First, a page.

Mid-Week Bible Study

A Dozen Reasons Why I Attend Mid-week Bible Study

by Todd Clippard

This week I received a question from a member of the church (via the Internet) asking, “Do I have to attend mid-week Bible study?” This was my response.

  • 01. I love God and don’t believe he ever asked, “Do I have to send my son to die for Todd’s sins?”
  • 02. Though Jesus prayed for another way, he willingly submitted himself when his Father said, ‘You are the only way.’
  • 03. I love my elders and appreciate their wisdom in providing any opportunity for me to grow spiritually.
  • 04. I love my brethren and am always encouraged when I am able to spend time with them.
  • 05. I still have much to learn about the Bible, so my preparations for and participation in class help me to be more Bible literate.
  • 06. I hate to consider what my brethren would think of me if I willingly absented myself from them.
  • 07. I want everyone to know whose side I’m on, including my wife, my children, the world and the Devil!
  • 08. I don’t know a single person whom I would consider a dedicated Christian who willingly absents himself from the mid-week Bible study.
  • 09. I can’t think of any good reason that I could give God as to why I shouldn’t attend.
  • 10. I can’t think of a single activity whereby I can be strengthened by God’s Spirit in my inner man than through Bible study and personal devotion.
  • 11. Like most folks, I can always use a “shot in the arm” to strengthen, exhort and invigorate me to finish my week strong so I am ready to assemble again on Sunday.
  • 12. I believe in the presence of God in our assemblies; therefore I want to be where God is!

Less Hope than a Fool


Men with Less Hope Than a Fool

by Wade Webster

It is a terrible thing to be classified as a fool by God.  Through His word God warns that the fool will perish (Psalms 49:10), fall (Proverbs 10:8, 10), be put to shame (Proverbs 3:35), receive stripes (Proverbs 19:29), be afflicted (Psalms 107:17), and die (Proverbs 10:21).  All of these punishments make clear that God has “no pleasure in fools” (Ecclesiastes 5:4).  To be a fool is to be without hope.  Yet, Solomon points out two men who have even less hope than a fool.

The Man Who is Wise in His Own Eyes

Solomon wrote, “Seest thou a man wise in his own conceit? there is more hope of a fool than of him”  (Proverbs 26:12).  Throughout the Bible, God warns man not to trust his own wisdom.  Earlier in Proverbs, Solomon wrote, “Be not wise in thine own eyes: fear the Lord, and depart from evil” (Proverbs 3:7).  Isaiah declared, “Woe unto them that are wise in their own eyes, and prudent in their own sight!” (Isaiah 5:21).  In like manner, Paul penned, “Be of the same mind one toward another.  Mind not high things, but condescend to men of low estate.  Be not wise in your own conceits” (Romans 12:16).  One only has to remember the examples of Nadab & Abihu and the children of Israel to see the devastating effects of choosing one’s own way (Leviticus 10:1-3; Judges 17:6).  We must realize as Jeremiah did “that the way of man is not in himself” and that “it is not in man that walketh to direct his steps” (Jeremiah 10:23).  We must learn to cease from our own wisdom (Proverbs 23:4).  Likewise, we must learn not to think of ourselves more highly than we ought to think (Romans 12:3).  Unless we follow God’s wisdom and not our own, there is more hope for a fool than us.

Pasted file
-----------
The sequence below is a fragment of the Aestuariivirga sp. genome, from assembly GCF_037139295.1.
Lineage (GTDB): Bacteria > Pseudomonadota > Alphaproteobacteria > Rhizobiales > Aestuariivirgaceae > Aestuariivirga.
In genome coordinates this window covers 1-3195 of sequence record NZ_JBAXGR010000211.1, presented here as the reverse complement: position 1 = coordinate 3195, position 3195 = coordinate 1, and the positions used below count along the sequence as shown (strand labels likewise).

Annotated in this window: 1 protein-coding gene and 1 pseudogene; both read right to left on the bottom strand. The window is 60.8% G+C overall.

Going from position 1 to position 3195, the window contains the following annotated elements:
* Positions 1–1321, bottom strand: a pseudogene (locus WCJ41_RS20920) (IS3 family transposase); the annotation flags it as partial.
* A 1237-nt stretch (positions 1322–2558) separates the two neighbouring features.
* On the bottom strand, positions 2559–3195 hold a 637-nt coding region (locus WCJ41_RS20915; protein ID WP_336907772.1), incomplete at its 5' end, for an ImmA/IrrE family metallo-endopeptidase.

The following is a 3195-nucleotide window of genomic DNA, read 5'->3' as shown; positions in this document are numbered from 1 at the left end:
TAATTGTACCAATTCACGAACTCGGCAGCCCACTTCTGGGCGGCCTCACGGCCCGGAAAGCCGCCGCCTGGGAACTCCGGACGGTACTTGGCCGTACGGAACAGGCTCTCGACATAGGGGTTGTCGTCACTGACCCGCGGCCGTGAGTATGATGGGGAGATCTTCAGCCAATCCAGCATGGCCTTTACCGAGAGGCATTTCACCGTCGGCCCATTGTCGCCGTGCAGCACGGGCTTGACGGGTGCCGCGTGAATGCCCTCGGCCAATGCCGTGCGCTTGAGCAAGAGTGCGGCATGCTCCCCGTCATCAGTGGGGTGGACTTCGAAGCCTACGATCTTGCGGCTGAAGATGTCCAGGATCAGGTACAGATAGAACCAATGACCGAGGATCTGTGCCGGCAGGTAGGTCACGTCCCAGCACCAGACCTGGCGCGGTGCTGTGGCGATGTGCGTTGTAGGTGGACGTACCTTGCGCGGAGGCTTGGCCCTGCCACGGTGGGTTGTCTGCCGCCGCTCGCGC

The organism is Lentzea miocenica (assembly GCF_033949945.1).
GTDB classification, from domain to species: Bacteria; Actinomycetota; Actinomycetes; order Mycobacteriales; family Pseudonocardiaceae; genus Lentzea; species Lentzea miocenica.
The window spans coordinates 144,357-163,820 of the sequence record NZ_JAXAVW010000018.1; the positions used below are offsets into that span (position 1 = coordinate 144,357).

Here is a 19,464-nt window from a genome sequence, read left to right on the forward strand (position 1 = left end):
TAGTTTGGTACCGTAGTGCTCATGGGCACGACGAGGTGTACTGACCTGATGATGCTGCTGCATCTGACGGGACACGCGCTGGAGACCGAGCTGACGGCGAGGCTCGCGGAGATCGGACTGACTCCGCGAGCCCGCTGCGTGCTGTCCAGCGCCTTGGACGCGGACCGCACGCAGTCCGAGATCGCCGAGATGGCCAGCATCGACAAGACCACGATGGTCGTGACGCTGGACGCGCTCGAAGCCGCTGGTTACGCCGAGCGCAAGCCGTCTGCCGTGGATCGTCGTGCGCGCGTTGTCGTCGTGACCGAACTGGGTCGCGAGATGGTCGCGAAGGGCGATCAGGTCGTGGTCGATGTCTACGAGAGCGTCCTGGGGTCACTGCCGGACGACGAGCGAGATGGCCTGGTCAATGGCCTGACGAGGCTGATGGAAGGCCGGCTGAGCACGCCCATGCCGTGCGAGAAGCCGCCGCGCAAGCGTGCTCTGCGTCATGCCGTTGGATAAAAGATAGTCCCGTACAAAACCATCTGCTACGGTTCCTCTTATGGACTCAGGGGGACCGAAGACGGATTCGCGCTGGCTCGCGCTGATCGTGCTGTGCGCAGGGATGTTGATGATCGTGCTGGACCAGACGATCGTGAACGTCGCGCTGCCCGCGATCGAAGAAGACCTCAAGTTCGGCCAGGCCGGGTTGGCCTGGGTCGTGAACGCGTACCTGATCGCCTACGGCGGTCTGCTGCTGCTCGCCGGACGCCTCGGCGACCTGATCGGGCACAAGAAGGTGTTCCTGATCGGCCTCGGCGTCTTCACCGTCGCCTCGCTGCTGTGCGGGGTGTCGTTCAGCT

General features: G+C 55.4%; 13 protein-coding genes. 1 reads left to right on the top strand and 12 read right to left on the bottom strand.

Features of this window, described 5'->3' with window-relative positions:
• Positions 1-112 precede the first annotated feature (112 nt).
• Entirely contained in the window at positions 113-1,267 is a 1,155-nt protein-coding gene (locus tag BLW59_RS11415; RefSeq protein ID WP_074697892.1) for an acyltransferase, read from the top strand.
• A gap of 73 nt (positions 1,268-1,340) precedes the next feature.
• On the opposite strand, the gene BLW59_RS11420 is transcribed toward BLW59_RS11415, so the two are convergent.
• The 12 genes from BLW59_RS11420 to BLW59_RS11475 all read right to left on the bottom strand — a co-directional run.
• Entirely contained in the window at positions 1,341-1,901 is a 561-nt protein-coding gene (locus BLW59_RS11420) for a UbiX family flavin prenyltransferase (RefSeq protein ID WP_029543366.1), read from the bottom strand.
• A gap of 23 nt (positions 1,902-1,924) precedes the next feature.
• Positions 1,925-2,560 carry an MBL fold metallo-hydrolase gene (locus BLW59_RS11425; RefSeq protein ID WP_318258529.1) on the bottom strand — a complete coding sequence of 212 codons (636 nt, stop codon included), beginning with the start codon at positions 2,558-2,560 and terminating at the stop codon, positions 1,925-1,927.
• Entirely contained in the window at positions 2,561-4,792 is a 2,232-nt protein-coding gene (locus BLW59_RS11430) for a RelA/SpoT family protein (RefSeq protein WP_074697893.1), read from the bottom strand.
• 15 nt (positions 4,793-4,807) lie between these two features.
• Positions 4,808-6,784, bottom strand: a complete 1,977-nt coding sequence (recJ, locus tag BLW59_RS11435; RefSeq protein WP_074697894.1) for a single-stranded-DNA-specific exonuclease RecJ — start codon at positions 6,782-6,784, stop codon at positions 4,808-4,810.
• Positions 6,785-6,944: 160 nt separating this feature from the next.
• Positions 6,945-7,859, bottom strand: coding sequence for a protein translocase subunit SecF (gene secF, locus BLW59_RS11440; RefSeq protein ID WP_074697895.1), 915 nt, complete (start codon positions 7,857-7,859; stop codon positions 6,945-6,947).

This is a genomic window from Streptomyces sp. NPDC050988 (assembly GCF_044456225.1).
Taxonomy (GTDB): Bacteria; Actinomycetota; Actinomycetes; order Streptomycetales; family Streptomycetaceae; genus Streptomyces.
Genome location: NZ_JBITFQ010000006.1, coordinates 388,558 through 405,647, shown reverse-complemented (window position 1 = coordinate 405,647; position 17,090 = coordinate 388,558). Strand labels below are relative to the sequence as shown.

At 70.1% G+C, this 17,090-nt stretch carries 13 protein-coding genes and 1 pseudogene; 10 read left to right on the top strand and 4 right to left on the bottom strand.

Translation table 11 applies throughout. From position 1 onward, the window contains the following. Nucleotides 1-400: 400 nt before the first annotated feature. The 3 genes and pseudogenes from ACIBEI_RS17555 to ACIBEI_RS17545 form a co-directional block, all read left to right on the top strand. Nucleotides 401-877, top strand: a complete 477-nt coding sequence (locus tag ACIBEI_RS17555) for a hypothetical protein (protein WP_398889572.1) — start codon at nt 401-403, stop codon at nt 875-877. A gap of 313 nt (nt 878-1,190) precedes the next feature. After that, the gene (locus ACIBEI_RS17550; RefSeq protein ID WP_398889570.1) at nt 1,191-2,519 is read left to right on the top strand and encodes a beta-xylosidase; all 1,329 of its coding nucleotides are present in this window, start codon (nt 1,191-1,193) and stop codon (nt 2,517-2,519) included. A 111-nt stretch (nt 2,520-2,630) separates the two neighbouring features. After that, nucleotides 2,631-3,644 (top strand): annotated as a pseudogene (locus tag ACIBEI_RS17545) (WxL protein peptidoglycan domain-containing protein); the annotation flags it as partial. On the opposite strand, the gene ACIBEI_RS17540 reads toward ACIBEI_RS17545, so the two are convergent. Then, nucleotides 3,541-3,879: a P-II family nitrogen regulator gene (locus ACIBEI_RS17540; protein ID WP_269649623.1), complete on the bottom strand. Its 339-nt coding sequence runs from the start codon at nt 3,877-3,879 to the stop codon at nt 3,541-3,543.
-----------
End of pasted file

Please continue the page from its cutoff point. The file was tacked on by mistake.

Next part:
The Man Who is Hasty in Words

Solomon wrote, “Seest thou a man that is hasty in his words? there is more hope of a fool than of him” (Proverbs 29:20).  The man that is hasty in his words is going to say many things that he ought not to say.  In the book of Ecclesiastes, Solomon wrote, “Be not rash with thy mouth, and let not thine heart be hasty to utter any thing before God: for God is in heaven, and thou upon earth: therefore let thy words be few” (Ecclesiastes 5:2).  Likewise, James wrote, “Wherefore, my beloved brethren, let every man be swift to hear, slow to speak, slow to wrath” (James 1:19).  The “heart of the righteous studieth to answer” that he might not sin with his mouth (Proverbs 15:28).  He realizes that the tongue has the power of “life and death” within it (Proverbs 18:21).  Although he realizes that the tongue can be controlled, he knows that he must never become over confident in his ability to control it (James 3:8).  He is careful not to be hasty with his tongue because he realizes that the man “that keepeth his mouth keepeth his life” (Proverbs 13:3).  He remembers that “every idle word that men shall speak, they shall give account thereof in the day of judgment” (Matthew 12:36).  He knows that if he is hasty to speak, he will sin with his mouth, and that there will be more hope for a fool than for him.

How sad it is that many people in our world today have less hope of enjoying eternal life than a fool does.  As we have noticed, those who are trying to find their own way to heaven and those who are hasty with their mouths are worse off than a fool.  May men learn to forsake their own way, choose the Lord’s way, and to keep their mouths and their lives from evil.

Source: The Searcher, November 9, 2008.